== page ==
Incontinence can be an uncomfortable subject to discuss, but it doesn’t have to be.
Dealing with incontinence (aka bladder leakage) is NOT a problem that ONLY affects women…
While it is certainly more commonly thought of as something women deal with, men can also suffer from it.
This can cause pain and significant physical discomfort, and the pain is so severe that up to half of affected men seek out medical help soon after they start noticing symptoms. Incontinence can range in severity, but men should be aware that it is an issue they can face, too.
When it comes to a bodily issue, such as dealing with incontinence, the key is to catch any warning signs as soon as possible.
Dealing with Incontinence – Warning Signs
- bladder leakage, especially when coughing or sneezing
- being unable to make it to the bathroom in time
- waking up at night due to needing to go
- and/or difficulty starting and stopping urine stream
These signs may be mild yet can progress if left untreated, so don’t delay, don’t resort to dealing with incontinence on your own. Heavily consider making an appointment with a medical professional — there are effective treatments that can help you get back control over your life (and bladder) again! Asking for medical advice will ensure the best treatments available are explored as quickly as possible to bring an end to pain, suffering and potentially,
There are several pain-free forms of incontinence that one can suffer from – each with its own particular causes and treatments. However, each type of incontinence can potentially lead to pain, as well as embarrassment, if an individual does not seek proper medical attention and treatment. embarrassment.
But keep this fact in mind…
You’re not alone!
The statistics related to incontinence among women are quite staggering: over 50% of women over the age of 20 have to deal with the pain and frustration that comes with this condition.
While many associate urine incontinence with either postpartum women or the elderly, it’s affecting people of all ages and often feels like a burden no matter the circumstance.
Unfortunately, it’s easy to feel helpless when faced with something as unwieldy as urinary incontinence, but if you do seek help and support, it can make a world of difference.
The Four Types of Incontinence
Oftentimes caused by weakened pelvic muscles or nerve damage, incontinence is the accidental or involuntary release of urine or stool. Depending on the severity and underlying cause, there are actually a few different types of incontinence.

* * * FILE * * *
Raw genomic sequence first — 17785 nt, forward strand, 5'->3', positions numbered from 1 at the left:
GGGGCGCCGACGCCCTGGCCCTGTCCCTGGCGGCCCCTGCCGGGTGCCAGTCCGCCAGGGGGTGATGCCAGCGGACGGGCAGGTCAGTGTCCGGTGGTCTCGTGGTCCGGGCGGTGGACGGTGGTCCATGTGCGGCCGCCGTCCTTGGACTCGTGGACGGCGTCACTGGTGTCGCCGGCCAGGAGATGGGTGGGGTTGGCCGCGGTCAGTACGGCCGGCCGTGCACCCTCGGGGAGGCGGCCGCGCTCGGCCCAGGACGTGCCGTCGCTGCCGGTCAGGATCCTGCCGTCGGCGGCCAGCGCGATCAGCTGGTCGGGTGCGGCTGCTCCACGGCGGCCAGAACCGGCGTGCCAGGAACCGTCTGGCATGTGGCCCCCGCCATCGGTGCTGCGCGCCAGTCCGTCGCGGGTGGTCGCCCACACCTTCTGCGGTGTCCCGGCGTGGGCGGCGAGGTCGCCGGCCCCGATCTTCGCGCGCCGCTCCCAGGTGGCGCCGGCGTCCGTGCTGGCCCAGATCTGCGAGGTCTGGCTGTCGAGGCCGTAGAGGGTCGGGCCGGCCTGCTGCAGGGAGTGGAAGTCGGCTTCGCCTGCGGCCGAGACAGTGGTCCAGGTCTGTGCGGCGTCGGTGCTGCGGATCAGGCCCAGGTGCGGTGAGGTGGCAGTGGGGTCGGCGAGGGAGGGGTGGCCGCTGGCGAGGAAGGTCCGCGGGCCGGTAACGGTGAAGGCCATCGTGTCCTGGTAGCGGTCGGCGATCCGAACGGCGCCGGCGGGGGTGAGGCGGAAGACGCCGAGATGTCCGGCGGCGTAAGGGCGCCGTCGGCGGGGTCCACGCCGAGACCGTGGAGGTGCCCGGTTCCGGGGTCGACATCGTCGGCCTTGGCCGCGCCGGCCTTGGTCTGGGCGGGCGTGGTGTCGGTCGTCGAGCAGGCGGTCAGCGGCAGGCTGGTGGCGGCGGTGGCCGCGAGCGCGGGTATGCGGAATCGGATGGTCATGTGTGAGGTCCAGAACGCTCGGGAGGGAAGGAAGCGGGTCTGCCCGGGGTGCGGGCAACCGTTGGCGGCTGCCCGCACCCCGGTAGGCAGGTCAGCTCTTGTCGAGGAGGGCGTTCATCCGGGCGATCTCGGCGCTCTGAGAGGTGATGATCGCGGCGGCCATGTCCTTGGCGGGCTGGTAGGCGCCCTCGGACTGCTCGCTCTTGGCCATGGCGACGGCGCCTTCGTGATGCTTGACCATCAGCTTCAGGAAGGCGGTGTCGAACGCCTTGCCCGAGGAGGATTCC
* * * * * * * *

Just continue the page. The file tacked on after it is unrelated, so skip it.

- Stress incontinence happens when pressure is placed on the bladder, such as through physical activity, or your body experiences a rush of adrenaline when laughing, coughing, jumping, etc., resulting in possible leakage due to lack of muscle control over your bladder. It’s typically associated with pregnancy or menopause.
- Urge incontinence arises from an overactive bladder which makes you feel the sudden urge to go without warning, often highly frequent, even though there may only be a small amount in the bladder.
- Overflow incontinence captures cases where one experiences leaking due to an inability to empty the bladder completely. This could be caused by certain medications or from nerve damage connected to diabetes.
- The least common type of incontinence is functional which occurs when physical limitations make it difficult for an individual to reach a toilet in time.
Incontinence can be an embarrassing and uncomfortable experience, but pain doesn’t always have to be part of the equation. In fact, there are different types of incontinence that don’t involve pain at all!
The Marvelous Bladder
The bladder is a marvelous body organ whose main function is to store waste in the form of urine. It can hold as much liquid as two cups, expanding and contracting like an accordion to accommodate fluctuations in volume.
One fascinating fact about the bladder is its pain receptors, which activate if it gets too full or if there’s pain due to infection or inflammation. Its pain receptors help us distinguish between an intense need for the bathroom and discomfort that requires medical attention.
The truly inventive design of the bladder shows that nature’s solutions are often simpler than we might expect.
What you can do?
Experiencing pain when you laugh, sneeze, or cough is no fun! Unfortunately, bladder leakage is a common reality for many individuals.